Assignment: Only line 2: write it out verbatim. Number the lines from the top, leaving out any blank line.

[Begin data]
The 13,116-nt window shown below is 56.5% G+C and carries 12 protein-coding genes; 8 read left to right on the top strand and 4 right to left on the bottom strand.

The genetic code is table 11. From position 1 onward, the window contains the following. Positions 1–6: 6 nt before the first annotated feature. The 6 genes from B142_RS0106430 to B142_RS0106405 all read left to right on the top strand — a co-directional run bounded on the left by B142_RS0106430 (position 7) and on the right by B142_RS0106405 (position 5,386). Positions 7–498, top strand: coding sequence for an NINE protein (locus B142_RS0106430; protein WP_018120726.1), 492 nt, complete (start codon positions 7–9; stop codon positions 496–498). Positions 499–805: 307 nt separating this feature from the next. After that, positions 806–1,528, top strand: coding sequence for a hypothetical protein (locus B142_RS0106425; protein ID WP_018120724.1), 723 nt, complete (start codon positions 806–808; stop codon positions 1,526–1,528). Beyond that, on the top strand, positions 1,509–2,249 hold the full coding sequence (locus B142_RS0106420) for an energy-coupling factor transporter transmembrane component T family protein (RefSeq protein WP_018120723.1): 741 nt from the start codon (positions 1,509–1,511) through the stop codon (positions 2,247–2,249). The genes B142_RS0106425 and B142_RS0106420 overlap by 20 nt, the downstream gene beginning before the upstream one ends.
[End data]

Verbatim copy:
The genetic code is table 11. From position 1 onward, the window contains the following. Positions 1–6: 6 nt before the first annotated feature. The 6 genes from B142_RS0106430 to B142_RS0106405 all read left to right on the top strand — a co-directional run bounded on the left by B142_RS0106430 (position 7) and on the right by B142_RS0106405 (position 5,386). Positions 7–498, top strand: coding sequence for an NINE protein (locus B142_RS0106430; protein WP_018120726.1), 492 nt, complete (start codon positions 7–9; stop codon positions 496–498). Positions 499–805: 307 nt separating this feature from the next. After that, positions 806–1,528, top strand: coding sequence for a hypothetical protein (locus B142_RS0106425; protein ID WP_018120724.1), 723 nt, complete (start codon positions 806–808; stop codon positions 1,526–1,528). Beyond that, on the top strand, positions 1,509–2,249 hold the full coding sequence (locus B142_RS0106420) for an energy-coupling factor transporter transmembrane component T family protein (RefSeq protein WP_018120723.1): 741 nt from the start codon (positions 1,509–1,511) through the stop codon (positions 2,247–2,249). The genes B142_RS0106425 and B142_RS0106420 overlap by 20 nt, the downstream gene beginning before the upstream one ends.